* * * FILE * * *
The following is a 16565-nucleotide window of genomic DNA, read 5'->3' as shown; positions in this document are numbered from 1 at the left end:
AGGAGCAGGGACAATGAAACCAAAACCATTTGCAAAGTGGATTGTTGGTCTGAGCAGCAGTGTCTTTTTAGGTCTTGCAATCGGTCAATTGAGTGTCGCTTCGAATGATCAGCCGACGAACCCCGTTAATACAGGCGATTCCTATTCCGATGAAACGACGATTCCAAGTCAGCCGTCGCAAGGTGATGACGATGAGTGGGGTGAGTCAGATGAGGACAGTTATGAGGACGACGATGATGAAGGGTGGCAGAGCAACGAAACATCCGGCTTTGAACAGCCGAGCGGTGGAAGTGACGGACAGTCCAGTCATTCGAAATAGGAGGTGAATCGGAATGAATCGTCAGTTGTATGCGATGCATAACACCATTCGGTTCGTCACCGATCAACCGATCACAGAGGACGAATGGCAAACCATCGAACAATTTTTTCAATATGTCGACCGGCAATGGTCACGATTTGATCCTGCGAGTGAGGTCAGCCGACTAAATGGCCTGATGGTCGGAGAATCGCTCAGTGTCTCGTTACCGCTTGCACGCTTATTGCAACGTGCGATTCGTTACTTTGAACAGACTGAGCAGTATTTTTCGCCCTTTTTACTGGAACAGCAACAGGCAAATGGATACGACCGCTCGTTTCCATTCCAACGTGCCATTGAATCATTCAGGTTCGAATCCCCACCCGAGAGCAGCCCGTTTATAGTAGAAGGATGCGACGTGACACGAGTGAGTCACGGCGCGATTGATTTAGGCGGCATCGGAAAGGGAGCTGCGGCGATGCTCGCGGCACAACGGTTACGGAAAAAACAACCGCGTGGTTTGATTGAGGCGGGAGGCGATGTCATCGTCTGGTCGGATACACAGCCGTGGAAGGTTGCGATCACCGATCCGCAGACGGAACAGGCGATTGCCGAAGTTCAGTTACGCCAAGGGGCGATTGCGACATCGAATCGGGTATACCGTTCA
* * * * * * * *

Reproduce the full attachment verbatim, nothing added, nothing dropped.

The following is a 16565-nucleotide window of genomic DNA, read 5'->3' as shown; positions in this document are numbered from 1 at the left end:
AGGAGCAGGGACAATGAAACCAAAACCATTTGCAAAGTGGATTGTTGGTCTGAGCAGCAGTGTCTTTTTAGGTCTTGCAATCGGTCAATTGAGTGTCGCTTCGAATGATCAGCCGACGAACCCCGTTAATACAGGCGATTCCTATTCCGATGAAACGACGATTCCAAGTCAGCCGTCGCAAGGTGATGACGATGAGTGGGGTGAGTCAGATGAGGACAGTTATGAGGACGACGATGATGAAGGGTGGCAGAGCAACGAAACATCCGGCTTTGAACAGCCGAGCGGTGGAAGTGACGGACAGTCCAGTCATTCGAAATAGGAGGTGAATCGGAATGAATCGTCAGTTGTATGCGATGCATAACACCATTCGGTTCGTCACCGATCAACCGATCACAGAGGACGAATGGCAAACCATCGAACAATTTTTTCAATATGTCGACCGGCAATGGTCACGATTTGATCCTGCGAGTGAGGTCAGCCGACTAAATGGCCTGATGGTCGGAGAATCGCTCAGTGTCTCGTTACCGCTTGCACGCTTATTGCAACGTGCGATTCGTTACTTTGAACAGACTGAGCAGTATTTTTCGCCCTTTTTACTGGAACAGCAACAGGCAAATGGATACGACCGCTCGTTTCCATTCCAACGTGCCATTGAATCATTCAGGTTCGAATCCCCACCCGAGAGCAGCCCGTTTATAGTAGAAGGATGCGACGTGACACGAGTGAGTCACGGCGCGATTGATTTAGGCGGCATCGGAAAGGGAGCTGCGGCGATGCTCGCGGCACAACGGTTACGGAAAAAACAACCGCGTGGTTTGATTGAGGCGGGAGGCGATGTCATCGTCTGGTCGGATACACAGCCGTGGAAGGTTGCGATCACCGATCCGCAGACGGAACAGGCGATTGCCGAAGTTCAGTTACGCCAAGGGGCGATTGCGACATCGAATCGGGTATACCGTTCA